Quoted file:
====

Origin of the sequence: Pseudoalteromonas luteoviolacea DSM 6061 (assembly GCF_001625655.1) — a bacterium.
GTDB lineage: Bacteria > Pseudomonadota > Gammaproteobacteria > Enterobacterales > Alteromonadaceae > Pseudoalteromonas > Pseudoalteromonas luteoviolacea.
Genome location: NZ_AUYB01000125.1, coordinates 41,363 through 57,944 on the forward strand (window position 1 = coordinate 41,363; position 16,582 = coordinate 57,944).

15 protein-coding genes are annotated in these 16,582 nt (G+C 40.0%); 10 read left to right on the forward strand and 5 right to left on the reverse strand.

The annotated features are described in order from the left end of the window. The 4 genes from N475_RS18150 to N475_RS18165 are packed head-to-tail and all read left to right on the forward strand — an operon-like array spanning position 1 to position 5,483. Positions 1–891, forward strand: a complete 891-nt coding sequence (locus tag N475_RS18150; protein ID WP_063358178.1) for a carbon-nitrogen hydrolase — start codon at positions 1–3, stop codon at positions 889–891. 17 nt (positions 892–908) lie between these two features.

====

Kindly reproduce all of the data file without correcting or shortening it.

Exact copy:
Origin of the sequence: Pseudoalteromonas luteoviolacea DSM 6061 (assembly GCF_001625655.1) — a bacterium.
GTDB lineage: Bacteria > Pseudomonadota > Gammaproteobacteria > Enterobacterales > Alteromonadaceae > Pseudoalteromonas > Pseudoalteromonas luteoviolacea.
Genome location: NZ_AUYB01000125.1, coordinates 41,363 through 57,944 on the forward strand (window position 1 = coordinate 41,363; position 16,582 = coordinate 57,944).

15 protein-coding genes are annotated in these 16,582 nt (G+C 40.0%); 10 read left to right on the forward strand and 5 right to left on the reverse strand.

The annotated features are described in order from the left end of the window. The 4 genes from N475_RS18150 to N475_RS18165 are packed head-to-tail and all read left to right on the forward strand — an operon-like array spanning position 1 to position 5,483. Positions 1–891, forward strand: a complete 891-nt coding sequence (locus tag N475_RS18150; protein ID WP_063358178.1) for a carbon-nitrogen hydrolase — start codon at positions 1–3, stop codon at positions 889–891. 17 nt (positions 892–908) lie between these two features.